Doris Buchanan Smith

a taste of blackberries

Selected Works

Juvenile Fiction
A TASTE OF BLACKBERRIES blazed the way for the many other grief books that quickly followed, but few have approached the place of honor this one holds: Jim Trelease, Giant Treasury Of Great Read-Aloud Books

It blazed the way for the many other grief books that quickly followed, but few have approached the place of honor this one holds

A TASTE OF BLACKBERRIES by Doris Buchanan Smith, Illustrated by Charles Robinson, May, 1973

"A believable and poignant tale of friendship, loss, and acceptance." Book Links
When Doris Buchanan Smith set out to find a publisher for A TASTE OF BLACKBERRIES, little did she know its theme was off-limits. Death had been a common theme in Victorian children's literature, think "OLIVER TWIST," but the subject was absent from the genre for a half a century, when E. B. White famously acquainted modern young readers with mortality in the 1952 classic, CHARLOTTE'S WEB (HarperCollins). Even after the success of CHARLOTTE'S WEB, death wasn't something that was easily embraced by children's publishers the way that is today, think "HARRY POTTER."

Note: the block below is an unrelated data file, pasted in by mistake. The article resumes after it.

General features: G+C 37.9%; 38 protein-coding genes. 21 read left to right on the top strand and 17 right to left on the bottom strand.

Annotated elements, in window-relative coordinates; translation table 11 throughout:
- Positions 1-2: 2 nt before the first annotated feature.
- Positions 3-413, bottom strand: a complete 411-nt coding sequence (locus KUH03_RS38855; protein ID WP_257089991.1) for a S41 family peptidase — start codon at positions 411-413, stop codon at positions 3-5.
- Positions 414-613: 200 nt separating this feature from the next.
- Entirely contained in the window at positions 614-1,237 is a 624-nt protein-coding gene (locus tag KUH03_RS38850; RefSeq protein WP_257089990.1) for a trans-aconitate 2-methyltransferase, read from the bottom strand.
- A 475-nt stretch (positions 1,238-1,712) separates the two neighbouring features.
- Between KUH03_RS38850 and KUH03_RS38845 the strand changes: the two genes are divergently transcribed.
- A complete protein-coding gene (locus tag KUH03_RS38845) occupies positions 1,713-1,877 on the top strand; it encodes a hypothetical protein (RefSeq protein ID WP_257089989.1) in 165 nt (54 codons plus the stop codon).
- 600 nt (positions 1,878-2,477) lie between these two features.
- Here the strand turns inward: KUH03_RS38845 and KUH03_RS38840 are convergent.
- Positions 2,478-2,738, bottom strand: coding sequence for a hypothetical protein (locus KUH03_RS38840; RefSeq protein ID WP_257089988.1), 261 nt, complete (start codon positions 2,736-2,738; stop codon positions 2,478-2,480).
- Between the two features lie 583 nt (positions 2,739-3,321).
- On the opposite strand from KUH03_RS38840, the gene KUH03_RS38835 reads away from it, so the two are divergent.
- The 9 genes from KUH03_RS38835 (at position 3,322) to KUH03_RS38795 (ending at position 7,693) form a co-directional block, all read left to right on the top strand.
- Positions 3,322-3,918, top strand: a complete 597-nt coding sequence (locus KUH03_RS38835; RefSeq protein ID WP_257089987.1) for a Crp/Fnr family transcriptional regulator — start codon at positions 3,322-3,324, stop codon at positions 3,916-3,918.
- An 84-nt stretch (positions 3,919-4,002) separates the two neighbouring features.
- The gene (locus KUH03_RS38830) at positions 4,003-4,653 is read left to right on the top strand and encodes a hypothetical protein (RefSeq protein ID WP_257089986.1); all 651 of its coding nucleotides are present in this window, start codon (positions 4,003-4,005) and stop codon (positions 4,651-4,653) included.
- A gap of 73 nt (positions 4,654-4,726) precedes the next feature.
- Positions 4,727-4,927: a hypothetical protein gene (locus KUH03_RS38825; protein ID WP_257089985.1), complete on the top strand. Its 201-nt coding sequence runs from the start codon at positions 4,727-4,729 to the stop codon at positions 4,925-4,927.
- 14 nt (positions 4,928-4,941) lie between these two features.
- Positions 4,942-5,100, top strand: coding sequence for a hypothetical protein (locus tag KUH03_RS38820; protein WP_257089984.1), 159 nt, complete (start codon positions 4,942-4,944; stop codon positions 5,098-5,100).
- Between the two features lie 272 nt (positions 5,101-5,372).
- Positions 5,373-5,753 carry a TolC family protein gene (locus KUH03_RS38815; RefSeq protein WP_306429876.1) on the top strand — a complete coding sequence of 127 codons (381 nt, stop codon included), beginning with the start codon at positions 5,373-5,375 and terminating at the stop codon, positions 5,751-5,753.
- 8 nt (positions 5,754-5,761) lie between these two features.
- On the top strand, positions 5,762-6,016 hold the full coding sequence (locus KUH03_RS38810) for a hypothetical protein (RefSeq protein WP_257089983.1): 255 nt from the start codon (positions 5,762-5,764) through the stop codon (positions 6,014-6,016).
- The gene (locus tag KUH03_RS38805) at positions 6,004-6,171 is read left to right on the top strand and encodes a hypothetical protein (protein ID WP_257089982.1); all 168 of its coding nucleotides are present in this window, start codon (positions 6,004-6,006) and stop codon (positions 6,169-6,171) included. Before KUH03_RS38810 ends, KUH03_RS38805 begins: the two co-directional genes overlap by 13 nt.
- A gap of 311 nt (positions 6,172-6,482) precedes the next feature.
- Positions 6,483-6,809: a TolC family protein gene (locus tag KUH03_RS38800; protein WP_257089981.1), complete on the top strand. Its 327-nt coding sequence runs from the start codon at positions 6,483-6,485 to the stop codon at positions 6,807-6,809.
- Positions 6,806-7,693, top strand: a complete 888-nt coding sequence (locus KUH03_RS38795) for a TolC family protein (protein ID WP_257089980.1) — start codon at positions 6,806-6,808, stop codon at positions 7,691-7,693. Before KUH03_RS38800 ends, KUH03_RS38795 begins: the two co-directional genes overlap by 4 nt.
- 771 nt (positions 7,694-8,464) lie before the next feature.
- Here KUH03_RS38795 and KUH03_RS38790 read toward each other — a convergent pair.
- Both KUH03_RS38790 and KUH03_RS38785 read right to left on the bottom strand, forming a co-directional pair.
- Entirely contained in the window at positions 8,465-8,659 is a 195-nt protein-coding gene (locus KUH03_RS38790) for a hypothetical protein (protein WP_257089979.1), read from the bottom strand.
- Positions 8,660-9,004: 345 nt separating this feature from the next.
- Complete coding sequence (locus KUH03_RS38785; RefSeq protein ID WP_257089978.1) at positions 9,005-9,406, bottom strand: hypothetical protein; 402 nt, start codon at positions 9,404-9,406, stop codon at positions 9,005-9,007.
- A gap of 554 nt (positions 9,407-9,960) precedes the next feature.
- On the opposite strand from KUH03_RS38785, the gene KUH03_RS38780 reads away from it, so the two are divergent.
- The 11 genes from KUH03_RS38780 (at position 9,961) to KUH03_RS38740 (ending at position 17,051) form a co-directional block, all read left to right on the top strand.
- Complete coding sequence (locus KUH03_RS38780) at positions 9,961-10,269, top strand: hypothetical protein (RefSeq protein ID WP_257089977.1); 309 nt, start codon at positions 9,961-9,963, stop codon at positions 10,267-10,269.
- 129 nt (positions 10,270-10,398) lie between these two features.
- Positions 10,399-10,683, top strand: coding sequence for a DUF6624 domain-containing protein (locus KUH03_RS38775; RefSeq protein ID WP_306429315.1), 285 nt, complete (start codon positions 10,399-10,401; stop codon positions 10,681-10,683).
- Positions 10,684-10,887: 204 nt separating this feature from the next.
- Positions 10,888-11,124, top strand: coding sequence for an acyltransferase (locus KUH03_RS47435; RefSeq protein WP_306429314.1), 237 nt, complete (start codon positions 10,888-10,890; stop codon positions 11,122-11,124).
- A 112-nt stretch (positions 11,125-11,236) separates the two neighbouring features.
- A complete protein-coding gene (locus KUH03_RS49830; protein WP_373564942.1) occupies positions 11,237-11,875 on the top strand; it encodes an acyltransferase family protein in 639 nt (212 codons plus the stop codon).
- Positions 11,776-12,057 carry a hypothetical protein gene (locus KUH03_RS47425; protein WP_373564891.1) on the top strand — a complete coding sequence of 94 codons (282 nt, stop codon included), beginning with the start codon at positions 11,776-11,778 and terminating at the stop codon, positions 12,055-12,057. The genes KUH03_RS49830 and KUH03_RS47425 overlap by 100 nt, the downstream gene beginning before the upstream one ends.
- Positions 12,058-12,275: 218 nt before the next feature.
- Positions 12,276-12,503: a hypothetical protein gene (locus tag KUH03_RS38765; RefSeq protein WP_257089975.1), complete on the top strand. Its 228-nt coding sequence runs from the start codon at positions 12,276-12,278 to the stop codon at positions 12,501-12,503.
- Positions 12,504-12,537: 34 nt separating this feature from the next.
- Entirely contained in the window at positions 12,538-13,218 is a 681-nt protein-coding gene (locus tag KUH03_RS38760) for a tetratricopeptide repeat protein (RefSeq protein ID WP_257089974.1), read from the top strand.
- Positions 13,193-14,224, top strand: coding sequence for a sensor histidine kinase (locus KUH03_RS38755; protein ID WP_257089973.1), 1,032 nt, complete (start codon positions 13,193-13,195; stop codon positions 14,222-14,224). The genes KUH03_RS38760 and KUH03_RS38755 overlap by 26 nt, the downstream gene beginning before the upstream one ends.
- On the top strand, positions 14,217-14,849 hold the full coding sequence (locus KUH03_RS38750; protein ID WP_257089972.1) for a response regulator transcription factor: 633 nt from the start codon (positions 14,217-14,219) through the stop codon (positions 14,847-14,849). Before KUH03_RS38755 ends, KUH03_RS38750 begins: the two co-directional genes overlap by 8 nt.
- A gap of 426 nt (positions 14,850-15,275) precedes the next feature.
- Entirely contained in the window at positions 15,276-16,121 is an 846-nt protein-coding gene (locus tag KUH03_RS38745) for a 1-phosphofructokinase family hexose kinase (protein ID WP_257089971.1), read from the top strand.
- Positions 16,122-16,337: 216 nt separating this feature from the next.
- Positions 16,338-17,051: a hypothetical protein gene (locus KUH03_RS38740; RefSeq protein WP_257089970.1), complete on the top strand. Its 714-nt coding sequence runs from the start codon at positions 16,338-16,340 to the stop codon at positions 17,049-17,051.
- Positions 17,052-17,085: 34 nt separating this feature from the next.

In his GIANT TREASURY OF GREAT READ-ALOUD BOOKS (Penguin, 2006), Jim Trelease praises A TASTE OF BLACKBERRIES: "the sensitivity with which the attendant sorrow and guilt are treated makes this an outstanding book. It blazed the way for the many other grief books that quickly followed, but few have approached the place of honor this one holds."

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